Buffalo Niagara airport terminal to undergo expansion this fall

Jan 27, 2017

A $65 million project is scheduled to begin later this year at the Buffalo Niagara International Airport terminal, including upgraded facilities and an expansion intended to ease crowding in anticipation of increased service.

The expansion plans include additional curb space at both ends of the terminal, a new bus waiting area on the lower level and new walkways at the terminal's east and west ends that will provide direct access to the baggage claim area, bypassing the main lobby where travelers must cross now.

A view of the main lobby at the Buffalo Niagara International Airport.
Credit WBFO file photo

"We're going to create exiting directly to the baggage claim areas without having to go through the checkpoint, to make the ease of your transition from your flight to your bag almost seamless," said NFTA director of aviation William Vanecek. 

The baggage claim system will also undergo an upgrade. The three flat conveyor belts will be replaced by four carousel that will increase capacity, Vanecek explained.

Other updates include a newer children's play center and a work center that will allow travelers to charge their electronic devices.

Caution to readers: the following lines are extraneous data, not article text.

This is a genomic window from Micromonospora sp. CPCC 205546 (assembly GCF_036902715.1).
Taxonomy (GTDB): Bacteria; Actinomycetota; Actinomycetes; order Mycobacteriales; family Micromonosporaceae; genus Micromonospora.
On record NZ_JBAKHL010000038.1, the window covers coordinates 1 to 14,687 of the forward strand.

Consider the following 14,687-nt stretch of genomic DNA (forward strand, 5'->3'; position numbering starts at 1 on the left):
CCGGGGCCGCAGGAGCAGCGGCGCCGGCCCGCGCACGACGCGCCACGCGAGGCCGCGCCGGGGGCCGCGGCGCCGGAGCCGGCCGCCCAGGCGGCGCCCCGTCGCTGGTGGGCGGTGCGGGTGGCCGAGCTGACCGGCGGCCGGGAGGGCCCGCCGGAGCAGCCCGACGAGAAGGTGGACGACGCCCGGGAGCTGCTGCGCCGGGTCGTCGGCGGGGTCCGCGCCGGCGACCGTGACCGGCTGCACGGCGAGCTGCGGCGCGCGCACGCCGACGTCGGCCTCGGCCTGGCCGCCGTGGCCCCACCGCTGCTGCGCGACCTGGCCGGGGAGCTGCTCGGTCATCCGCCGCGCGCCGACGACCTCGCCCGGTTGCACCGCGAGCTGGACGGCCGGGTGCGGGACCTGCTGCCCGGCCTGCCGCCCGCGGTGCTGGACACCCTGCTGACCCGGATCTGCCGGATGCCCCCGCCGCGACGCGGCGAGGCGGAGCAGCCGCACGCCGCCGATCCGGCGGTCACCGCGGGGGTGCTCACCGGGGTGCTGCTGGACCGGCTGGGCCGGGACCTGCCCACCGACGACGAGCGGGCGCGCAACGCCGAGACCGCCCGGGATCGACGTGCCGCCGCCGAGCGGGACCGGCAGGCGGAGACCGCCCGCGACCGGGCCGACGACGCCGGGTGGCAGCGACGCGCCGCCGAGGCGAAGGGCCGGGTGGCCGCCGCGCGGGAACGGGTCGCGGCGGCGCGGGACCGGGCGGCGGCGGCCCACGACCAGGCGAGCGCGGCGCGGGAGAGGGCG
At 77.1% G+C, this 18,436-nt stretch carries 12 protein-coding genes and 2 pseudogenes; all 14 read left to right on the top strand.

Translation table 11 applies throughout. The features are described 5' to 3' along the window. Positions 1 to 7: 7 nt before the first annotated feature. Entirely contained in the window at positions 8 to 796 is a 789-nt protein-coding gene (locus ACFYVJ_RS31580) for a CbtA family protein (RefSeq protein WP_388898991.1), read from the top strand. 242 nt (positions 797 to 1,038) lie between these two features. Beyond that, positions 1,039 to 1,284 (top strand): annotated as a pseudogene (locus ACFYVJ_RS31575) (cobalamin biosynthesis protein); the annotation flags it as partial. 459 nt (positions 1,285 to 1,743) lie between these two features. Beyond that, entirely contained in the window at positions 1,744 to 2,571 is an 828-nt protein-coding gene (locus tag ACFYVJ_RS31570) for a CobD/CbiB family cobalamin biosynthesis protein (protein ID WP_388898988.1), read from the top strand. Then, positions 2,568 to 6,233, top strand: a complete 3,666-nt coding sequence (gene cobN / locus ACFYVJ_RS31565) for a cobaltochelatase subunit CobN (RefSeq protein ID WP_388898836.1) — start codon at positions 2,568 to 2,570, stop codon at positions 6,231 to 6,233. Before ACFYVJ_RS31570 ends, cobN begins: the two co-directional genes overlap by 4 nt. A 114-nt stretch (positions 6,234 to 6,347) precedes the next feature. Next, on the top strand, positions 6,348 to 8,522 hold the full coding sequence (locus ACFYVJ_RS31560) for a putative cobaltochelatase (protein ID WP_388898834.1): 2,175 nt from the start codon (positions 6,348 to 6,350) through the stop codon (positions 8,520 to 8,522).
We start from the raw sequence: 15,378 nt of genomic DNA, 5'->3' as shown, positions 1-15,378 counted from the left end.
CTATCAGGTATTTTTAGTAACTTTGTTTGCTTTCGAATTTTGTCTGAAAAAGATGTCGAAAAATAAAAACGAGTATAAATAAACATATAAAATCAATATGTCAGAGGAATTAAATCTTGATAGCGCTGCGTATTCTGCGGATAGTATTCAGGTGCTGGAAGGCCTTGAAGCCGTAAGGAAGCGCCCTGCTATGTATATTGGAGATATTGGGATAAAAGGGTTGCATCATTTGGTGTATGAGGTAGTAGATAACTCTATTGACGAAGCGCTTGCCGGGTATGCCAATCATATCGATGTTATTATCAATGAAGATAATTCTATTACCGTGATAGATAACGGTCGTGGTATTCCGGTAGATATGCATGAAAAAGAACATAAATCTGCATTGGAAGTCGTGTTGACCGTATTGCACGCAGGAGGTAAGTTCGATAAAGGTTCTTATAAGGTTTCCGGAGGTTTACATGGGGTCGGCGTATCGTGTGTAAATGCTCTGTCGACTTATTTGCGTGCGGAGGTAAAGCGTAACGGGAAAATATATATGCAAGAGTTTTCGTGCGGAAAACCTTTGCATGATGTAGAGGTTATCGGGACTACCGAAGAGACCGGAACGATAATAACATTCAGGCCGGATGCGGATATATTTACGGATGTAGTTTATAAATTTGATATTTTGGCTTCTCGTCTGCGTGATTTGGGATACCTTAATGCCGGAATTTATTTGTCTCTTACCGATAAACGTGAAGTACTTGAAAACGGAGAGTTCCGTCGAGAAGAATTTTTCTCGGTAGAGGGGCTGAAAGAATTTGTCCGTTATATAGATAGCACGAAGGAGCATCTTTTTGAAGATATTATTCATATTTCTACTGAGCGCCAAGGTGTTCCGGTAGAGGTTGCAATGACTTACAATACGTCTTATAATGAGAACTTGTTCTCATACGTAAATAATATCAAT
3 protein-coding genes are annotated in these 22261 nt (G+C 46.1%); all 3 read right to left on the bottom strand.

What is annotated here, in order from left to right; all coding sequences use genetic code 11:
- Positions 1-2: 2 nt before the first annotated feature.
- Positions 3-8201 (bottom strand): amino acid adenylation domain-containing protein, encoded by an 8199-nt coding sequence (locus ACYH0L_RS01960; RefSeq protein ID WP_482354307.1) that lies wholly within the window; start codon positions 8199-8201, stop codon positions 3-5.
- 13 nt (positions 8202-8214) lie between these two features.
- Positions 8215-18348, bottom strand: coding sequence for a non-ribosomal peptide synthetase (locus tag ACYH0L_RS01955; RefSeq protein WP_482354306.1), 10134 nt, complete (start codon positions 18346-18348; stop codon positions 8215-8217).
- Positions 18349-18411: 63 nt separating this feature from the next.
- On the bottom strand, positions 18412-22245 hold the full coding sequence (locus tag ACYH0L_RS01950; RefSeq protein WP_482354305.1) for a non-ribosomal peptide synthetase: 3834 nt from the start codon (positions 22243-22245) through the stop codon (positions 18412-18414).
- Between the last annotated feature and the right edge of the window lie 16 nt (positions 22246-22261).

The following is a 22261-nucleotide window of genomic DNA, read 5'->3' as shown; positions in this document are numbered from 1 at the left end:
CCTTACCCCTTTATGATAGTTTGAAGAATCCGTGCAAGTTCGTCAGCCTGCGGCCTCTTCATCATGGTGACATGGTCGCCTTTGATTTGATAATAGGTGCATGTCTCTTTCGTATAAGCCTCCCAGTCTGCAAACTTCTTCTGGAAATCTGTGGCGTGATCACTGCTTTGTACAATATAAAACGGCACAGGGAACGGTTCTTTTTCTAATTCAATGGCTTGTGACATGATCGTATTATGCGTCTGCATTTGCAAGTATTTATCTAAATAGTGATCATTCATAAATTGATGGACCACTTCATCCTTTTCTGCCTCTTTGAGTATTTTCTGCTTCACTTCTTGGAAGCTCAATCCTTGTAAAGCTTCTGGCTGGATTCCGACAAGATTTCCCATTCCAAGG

The project, Vanecek explained, will also include environmentally-friendly themes, including a wall covered with plants at the eastern exit, solar panels on rooftops and a new semi-permeable pavement that will allow the collection of rain water for use with lawns on the grounds. The "green wall," as Vanecek called it, will not only filter the air but give arriving travelers a visually appealing welcome.

"This is going to be a way to show off the city before you get to the city," he said. "The airport experience is always big for every traveler. You get an immediate impression when you to go to some city that has a dated terminal. You can look at the downstate airports today, the LaGuardias of the world. There's a reason why they're rehabbing those. It's because as you walk in there, they seem dark, crowded, dingy and that's your first impression."

The project will be funded in part, Vanecek explained, through dollars collected from the Passenger Facility Charge, an existing fee charged to outgoing passengers. Other funding may come from airport food and beverage sales revenue.

Completion of the project is expected in 2019. While the project requires regulatory approval, Vanecek said officials do not anticipate any holdups.